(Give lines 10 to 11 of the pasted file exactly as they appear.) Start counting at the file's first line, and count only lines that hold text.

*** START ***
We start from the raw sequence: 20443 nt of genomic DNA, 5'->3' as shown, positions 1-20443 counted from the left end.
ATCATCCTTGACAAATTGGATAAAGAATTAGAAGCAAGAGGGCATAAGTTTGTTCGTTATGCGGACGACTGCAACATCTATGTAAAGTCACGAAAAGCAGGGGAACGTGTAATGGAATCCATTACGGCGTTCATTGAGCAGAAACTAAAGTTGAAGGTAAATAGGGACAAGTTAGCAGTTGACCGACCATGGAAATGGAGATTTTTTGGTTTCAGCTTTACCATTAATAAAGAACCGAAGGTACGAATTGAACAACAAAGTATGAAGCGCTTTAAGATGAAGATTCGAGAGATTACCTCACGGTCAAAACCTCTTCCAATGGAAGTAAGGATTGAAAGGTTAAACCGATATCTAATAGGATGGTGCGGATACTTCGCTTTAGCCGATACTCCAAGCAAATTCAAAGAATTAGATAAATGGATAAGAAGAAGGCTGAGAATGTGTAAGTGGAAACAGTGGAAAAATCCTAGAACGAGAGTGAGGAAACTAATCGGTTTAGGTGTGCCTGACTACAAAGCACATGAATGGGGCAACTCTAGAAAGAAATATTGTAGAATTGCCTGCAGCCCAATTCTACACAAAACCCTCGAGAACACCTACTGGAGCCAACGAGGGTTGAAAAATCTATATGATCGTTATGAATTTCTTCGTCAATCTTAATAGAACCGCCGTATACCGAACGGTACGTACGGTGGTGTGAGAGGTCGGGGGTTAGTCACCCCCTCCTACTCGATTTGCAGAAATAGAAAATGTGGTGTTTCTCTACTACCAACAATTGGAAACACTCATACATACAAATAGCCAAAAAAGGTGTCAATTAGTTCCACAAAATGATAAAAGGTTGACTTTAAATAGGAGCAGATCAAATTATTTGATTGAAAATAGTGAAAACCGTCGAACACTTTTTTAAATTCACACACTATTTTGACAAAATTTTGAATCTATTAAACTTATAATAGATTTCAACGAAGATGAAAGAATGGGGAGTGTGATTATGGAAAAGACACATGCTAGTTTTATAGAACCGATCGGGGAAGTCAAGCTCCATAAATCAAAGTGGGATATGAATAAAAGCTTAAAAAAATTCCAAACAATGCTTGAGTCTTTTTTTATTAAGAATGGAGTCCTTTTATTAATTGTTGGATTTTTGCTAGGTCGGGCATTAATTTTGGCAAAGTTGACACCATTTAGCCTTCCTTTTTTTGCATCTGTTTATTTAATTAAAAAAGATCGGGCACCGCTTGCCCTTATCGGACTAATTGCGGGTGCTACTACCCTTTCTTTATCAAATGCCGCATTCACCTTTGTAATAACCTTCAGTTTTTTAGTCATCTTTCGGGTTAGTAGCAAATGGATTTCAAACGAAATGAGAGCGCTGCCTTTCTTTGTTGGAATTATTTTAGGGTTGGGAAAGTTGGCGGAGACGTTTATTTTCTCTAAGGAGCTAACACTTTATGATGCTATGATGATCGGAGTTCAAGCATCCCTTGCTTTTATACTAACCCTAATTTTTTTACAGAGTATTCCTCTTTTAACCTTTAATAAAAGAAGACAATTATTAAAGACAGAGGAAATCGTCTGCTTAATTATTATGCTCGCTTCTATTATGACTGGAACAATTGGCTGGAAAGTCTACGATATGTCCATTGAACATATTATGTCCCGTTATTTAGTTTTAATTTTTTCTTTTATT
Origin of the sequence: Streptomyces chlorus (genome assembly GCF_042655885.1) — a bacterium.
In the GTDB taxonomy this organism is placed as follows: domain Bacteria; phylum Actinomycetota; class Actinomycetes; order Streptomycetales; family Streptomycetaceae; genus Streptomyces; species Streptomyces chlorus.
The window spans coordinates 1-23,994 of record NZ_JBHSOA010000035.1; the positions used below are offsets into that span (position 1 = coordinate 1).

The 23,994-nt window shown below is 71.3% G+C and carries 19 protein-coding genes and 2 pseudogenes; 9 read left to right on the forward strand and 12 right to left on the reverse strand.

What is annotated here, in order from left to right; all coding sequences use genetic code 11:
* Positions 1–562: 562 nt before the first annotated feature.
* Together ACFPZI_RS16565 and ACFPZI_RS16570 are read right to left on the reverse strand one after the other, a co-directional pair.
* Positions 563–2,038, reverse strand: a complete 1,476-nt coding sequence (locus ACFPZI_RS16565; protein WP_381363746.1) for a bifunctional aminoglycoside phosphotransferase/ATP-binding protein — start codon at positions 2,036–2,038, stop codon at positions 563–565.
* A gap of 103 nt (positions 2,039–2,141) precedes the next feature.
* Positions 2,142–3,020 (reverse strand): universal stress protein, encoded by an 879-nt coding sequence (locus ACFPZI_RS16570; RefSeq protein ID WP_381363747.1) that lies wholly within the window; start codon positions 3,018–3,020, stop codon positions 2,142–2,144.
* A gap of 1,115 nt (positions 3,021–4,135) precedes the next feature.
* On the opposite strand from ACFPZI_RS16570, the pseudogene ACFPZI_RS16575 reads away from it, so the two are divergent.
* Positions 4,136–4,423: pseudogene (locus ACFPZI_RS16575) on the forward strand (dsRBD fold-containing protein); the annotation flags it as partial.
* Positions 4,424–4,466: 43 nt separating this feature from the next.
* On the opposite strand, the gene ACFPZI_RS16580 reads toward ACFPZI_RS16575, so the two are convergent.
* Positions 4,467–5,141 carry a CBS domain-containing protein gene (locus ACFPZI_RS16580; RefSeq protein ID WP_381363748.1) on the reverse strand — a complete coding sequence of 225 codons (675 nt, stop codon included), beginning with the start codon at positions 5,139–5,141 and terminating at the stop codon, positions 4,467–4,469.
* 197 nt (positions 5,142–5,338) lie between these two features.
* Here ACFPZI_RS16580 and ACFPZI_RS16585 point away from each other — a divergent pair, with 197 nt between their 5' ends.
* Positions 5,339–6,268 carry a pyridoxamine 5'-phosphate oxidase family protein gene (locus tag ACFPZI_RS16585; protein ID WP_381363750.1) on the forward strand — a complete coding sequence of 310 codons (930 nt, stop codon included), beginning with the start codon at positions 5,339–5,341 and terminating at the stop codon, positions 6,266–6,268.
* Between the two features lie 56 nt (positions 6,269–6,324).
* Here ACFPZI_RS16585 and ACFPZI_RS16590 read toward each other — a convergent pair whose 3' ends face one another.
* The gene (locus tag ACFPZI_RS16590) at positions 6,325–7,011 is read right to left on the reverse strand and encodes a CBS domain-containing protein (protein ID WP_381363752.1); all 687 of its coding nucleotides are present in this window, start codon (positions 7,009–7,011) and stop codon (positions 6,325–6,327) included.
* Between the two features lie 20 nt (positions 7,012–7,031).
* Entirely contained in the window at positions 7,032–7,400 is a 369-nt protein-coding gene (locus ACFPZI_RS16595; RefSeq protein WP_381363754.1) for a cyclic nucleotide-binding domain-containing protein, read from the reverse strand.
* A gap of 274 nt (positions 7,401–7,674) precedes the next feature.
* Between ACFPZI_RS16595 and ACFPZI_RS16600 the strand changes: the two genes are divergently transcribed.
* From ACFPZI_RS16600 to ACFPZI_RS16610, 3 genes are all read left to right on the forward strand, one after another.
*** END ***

* Positions 563–2,038, reverse strand: a complete 1,476-nt coding sequence (locus ACFPZI_RS16565; protein WP_381363746.1) for a bifunctional aminoglycoside phosphotransferase/ATP-binding protein — start codon at positions 2,036–2,038, stop codon at positions 563–565.
* A gap of 103 nt (positions 2,039–2,141) precedes the next feature.